Geoffrey Thorpe, a buccaneer, is hired by Queen Elizabeth I to nag the Spanish Armada. The Armada is waiting for the attack on England and Thorpe surprises them with attacks on their galleons where he shows his skills on the sword.
A highly fictionalized account of the life of George Armstrong Custer from his arrival at West Point in 1857 to his death at the battle of the Little Big Horn in 1876. He has little ... See full summary »
Olivia de Havilland,
Peter Blood, a young Irish physician, treats a rebel soldier wounded in battle, and he is arrested, tried for treason and sent into slavery to Barbados. He and his friend Jeremy are bought ... See full summary »
Albert E. Smith
J. Warren Kerrigan,
Arrested during the Monmouth Rebellion and falsely convicted of treason, Dr. Peter Blood is banished to the West Indies and sold into slavery. In Port Royal, Jamaica the Governor's daughter Arabella Bishop buys him for £10 to spite her uncle, Col. Bishop who owns a major plantation. Life is hard for the men and for Blood as well. By chance he treats the Governor's gout and is soon part of the medical service. He dreams of freedom and when the opportunity strikes, he and his friends rebel taking over a Spanish ship that has attacked the city. Soon, they are the most feared pirates on the seas, men without a country attacking all ships. When Arabella is prisoner, Blood decides to return her to Port Royal only to find that it is under the control of England's new enemy, France. All of them must decide if they are to fight for their new King.Written by
Originally released at 119 minutes, Warner Bros. cut 20 minutes worth of footage from the film for its theatrical reissue in 1951, in order that it could fit onto a double bill with _Sea Hawk, The (1940)_, also trimmed for the same reason. The cut reissue version was also broadcast for many years on television. The film was restored to full length when first released on VHS in the 1980's; this is also the version later released on DVD, and now shown on TCM. See more »
CAPTAIN BLOOD, Warners' 1935 remake of a popular 1924 silent film, is best remembered today as Errol Flynn's springboard to stardom, and the first of a series of classic swashbucklers from the studio. Yet the film was nearly shelved, and it's story is as entertaining as the film.
Intended to attract the same audience that had made MUTINY ON THE BOUNTY and TREASURE ISLAND box office hits, the film boasted great production values, a talented director (Michael Curtiz), a musical score from Hollywood's greatest composer (Erich Wolfgang Korngold, although time limitations forced him to borrow heavily from Franz Liszt), the captivating beauty of young Olivia de Havilland (in only her fourth film), and, originally, the respected British actor (and future Oscar winner) Robert Donat as physician-turned-pirate Peter Blood. Donat, however, had chronic health problems (which would, sadly, eventually curtail his film career), and Warners faced a major production starting date with no leading man.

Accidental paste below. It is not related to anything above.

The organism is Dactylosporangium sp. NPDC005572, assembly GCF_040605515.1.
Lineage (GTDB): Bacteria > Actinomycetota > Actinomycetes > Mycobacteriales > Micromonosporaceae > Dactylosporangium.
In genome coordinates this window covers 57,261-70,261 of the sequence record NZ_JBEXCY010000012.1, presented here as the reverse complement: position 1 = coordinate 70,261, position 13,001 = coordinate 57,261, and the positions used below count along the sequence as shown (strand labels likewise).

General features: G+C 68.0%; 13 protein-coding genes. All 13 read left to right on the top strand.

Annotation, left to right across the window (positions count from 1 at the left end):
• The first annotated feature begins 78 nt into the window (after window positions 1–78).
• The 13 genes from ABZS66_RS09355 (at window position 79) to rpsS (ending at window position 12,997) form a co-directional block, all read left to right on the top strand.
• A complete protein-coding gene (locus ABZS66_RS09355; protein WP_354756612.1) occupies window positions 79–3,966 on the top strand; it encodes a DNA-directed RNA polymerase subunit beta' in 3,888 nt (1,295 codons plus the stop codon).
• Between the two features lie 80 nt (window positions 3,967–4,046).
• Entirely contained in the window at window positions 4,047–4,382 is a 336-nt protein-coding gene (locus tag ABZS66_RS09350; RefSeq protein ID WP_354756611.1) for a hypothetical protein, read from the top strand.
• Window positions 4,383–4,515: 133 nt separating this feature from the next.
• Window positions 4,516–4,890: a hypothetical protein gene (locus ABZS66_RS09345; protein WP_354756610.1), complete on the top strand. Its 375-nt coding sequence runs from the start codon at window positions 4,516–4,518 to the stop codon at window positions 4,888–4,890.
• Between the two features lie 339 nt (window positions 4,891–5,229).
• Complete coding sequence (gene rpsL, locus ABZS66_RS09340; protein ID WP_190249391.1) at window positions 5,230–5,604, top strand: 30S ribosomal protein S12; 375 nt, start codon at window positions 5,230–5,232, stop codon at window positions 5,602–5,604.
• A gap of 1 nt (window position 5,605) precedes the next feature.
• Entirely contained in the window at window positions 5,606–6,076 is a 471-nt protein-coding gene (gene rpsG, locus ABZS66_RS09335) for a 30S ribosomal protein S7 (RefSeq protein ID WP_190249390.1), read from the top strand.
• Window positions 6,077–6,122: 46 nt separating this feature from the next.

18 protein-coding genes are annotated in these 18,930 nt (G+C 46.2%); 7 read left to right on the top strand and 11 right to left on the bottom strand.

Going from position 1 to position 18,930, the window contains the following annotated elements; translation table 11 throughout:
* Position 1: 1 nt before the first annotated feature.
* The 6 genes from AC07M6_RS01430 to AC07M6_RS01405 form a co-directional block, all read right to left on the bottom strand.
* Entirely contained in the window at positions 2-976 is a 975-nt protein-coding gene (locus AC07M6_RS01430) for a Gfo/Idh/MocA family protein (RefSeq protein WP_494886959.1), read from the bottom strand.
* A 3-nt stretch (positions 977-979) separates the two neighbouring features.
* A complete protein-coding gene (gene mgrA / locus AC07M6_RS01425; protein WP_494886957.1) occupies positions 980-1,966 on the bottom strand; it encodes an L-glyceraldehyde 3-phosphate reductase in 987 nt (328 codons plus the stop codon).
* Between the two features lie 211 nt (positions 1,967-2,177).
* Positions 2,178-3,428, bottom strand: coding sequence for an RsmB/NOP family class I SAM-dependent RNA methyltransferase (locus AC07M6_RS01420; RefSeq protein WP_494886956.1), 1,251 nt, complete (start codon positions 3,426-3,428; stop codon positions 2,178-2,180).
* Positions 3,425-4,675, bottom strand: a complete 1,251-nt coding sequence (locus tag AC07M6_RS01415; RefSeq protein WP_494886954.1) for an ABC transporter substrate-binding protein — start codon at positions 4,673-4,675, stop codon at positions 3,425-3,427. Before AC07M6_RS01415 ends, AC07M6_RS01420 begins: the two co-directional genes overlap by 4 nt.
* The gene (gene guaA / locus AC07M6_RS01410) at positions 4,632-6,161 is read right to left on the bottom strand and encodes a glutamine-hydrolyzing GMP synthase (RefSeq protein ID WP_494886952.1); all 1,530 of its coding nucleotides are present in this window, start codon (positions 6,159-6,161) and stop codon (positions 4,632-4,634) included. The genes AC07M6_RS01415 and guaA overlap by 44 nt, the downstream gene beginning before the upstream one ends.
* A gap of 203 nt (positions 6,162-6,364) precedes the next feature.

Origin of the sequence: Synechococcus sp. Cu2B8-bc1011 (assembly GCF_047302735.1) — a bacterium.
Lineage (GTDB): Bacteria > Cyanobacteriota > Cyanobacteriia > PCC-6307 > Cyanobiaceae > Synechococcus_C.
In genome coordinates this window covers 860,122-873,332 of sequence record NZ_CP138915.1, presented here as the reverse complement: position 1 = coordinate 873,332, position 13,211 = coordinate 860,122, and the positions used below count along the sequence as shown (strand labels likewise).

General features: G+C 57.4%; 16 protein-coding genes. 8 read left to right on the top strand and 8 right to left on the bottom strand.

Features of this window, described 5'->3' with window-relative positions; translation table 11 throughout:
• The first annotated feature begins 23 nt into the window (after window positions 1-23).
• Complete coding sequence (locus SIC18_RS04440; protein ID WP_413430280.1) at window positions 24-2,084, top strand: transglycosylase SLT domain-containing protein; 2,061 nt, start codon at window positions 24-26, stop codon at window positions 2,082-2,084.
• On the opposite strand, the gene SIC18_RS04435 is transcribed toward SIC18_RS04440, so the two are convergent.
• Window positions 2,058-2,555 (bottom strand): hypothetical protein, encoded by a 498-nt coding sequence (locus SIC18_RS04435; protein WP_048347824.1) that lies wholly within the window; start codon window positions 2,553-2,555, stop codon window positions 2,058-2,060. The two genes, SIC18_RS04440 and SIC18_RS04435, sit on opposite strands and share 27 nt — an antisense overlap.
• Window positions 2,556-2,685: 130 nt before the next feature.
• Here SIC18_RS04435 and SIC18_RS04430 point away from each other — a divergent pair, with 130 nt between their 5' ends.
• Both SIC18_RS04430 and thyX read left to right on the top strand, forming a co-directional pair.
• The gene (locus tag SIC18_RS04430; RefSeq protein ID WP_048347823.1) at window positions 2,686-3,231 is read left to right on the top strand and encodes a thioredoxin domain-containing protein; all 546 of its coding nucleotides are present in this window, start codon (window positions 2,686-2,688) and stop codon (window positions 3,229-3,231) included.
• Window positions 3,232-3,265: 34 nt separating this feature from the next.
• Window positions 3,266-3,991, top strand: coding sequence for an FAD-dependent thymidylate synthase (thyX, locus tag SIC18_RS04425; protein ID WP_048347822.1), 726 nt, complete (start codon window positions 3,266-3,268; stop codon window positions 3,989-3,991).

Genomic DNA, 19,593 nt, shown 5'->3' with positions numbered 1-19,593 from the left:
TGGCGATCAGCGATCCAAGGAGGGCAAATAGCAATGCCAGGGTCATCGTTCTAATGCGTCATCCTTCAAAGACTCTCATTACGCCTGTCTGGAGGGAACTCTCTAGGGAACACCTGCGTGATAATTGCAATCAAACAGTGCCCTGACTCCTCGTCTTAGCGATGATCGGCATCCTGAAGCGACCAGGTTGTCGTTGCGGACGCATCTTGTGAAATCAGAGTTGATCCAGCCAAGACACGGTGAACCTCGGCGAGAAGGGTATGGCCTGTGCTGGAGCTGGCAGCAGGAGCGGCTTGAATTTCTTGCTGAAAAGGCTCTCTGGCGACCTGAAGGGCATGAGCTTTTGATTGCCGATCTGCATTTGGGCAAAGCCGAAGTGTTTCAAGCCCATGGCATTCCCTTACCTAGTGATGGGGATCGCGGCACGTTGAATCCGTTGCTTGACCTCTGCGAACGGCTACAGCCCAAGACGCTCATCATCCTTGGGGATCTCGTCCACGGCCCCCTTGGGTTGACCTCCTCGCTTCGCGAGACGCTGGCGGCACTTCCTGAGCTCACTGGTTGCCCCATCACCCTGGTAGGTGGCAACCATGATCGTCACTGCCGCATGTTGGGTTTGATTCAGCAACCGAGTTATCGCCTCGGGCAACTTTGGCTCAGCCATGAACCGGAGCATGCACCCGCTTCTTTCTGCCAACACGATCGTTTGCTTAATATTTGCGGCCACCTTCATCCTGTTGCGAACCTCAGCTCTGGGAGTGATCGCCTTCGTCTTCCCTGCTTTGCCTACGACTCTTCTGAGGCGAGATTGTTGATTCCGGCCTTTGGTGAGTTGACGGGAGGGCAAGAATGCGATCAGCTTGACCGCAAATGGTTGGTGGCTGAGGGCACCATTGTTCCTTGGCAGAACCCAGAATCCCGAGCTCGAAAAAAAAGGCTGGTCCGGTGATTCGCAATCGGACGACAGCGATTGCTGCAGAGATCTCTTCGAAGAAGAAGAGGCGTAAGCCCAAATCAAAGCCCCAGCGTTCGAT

Legend has it that Jack Warner's wife recommended young Errol Flynn (just 26 at the time) for the role; she had described him as the most "gorgeous" man she'd ever seen, and helped convince the studio to bring him from England, where he was doing repertory theater, after several years of hell-raising around the world. His largest American role, to date, had been as a corpse in a Perry Mason B-movie, but his sexual conquests and social life were already becoming legendary, and he and new wife, actress Lili Damita, were constantly promoting the young actor around town. The studio finally decided to take a chance on the untested actor in the lead (budget-wise, picking a low-paid contract player was a smart financial move)...but it initially appeared to be a MAJOR blunder, as Flynn looked tense and amateurish in the dailies. Director Curtiz was unfazed, however, and worked with him, and gradually the actor developed confidence. Word spread around the studio that a charismatic new star was emerging, and the first few days' scenes were scrapped and re-shot. By the end of the hugely favorable test screenings, Warners knew it had finally had a bona-fide sex symbol of their own, who could compete for female audiences against Gable, Cooper, and Cary Grant. Errol Flynn had inherited Douglas Fairbanks' title of premier swashbuckler, and had done it with only one film!
CAPTAIN BLOOD may lack the opulence of THE ADVENTURES OF ROBIN HOOD and THE CHARGE OF THE LIGHT BRIGADE, and the pure adventure value of THE SEA HAWK, but without this pirate saga, and the dynamic star it introduced, the 'Golden Age' of Hollywood may never have seen these subsequent classics reach the screen. CAPTAIN BLOOD has earned a place in film history that cannot be underrated.
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